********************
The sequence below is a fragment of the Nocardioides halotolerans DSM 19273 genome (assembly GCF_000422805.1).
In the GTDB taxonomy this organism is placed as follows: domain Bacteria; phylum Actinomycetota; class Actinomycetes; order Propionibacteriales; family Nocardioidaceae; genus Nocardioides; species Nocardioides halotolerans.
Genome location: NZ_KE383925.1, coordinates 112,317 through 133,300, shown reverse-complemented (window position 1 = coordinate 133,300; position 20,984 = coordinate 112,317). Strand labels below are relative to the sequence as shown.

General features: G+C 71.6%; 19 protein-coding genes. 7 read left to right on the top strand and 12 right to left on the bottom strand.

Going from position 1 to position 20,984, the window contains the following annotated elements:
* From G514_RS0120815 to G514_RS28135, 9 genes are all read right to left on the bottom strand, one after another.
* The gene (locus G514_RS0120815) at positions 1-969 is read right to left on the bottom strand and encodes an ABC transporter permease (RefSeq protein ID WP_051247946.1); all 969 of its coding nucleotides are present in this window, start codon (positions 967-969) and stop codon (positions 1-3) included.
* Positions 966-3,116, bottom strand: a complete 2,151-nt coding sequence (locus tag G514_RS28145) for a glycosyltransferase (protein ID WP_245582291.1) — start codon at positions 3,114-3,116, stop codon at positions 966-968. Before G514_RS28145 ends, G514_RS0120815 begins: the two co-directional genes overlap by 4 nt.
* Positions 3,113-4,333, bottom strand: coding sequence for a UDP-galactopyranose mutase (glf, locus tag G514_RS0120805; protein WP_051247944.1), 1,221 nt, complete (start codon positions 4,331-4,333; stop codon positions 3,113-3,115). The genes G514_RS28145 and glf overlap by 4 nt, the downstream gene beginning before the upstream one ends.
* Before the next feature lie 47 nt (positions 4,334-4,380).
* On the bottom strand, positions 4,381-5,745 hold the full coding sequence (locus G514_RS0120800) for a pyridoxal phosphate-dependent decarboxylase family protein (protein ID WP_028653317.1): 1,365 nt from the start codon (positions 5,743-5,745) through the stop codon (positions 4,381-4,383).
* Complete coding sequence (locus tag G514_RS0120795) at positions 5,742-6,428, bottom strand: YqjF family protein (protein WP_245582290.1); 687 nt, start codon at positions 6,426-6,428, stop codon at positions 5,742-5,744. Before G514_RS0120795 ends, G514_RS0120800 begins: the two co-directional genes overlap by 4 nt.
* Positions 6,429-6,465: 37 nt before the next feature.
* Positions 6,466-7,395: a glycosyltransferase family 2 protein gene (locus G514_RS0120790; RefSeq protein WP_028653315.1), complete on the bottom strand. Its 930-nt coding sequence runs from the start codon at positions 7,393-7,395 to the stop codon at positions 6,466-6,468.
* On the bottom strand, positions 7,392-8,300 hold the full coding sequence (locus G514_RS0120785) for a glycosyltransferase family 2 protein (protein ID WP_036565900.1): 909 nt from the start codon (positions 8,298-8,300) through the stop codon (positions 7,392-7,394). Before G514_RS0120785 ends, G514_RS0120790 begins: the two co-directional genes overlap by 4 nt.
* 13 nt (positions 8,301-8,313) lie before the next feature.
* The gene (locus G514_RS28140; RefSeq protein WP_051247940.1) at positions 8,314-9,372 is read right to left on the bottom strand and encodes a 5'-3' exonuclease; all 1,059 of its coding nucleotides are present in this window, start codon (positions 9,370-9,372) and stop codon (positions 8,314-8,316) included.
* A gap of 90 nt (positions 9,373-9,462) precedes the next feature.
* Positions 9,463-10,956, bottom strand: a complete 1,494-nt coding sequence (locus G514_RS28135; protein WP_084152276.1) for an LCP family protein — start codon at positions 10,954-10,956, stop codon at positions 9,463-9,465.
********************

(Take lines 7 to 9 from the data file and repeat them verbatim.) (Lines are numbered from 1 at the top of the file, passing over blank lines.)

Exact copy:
* The gene (locus G514_RS0120815) at positions 1-969 is read right to left on the bottom strand and encodes an ABC transporter permease (RefSeq protein ID WP_051247946.1); all 969 of its coding nucleotides are present in this window, start codon (positions 967-969) and stop codon (positions 1-3) included.
* Positions 966-3,116, bottom strand: a complete 2,151-nt coding sequence (locus tag G514_RS28145) for a glycosyltransferase (protein ID WP_245582291.1) — start codon at positions 3,114-3,116, stop codon at positions 966-968. Before G514_RS28145 ends, G514_RS0120815 begins: the two co-directional genes overlap by 4 nt.
* Positions 3,113-4,333, bottom strand: coding sequence for a UDP-galactopyranose mutase (glf, locus tag G514_RS0120805; protein WP_051247944.1), 1,221 nt, complete (start codon positions 4,331-4,333; stop codon positions 3,113-3,115). The genes G514_RS28145 and glf overlap by 4 nt, the downstream gene beginning before the upstream one ends.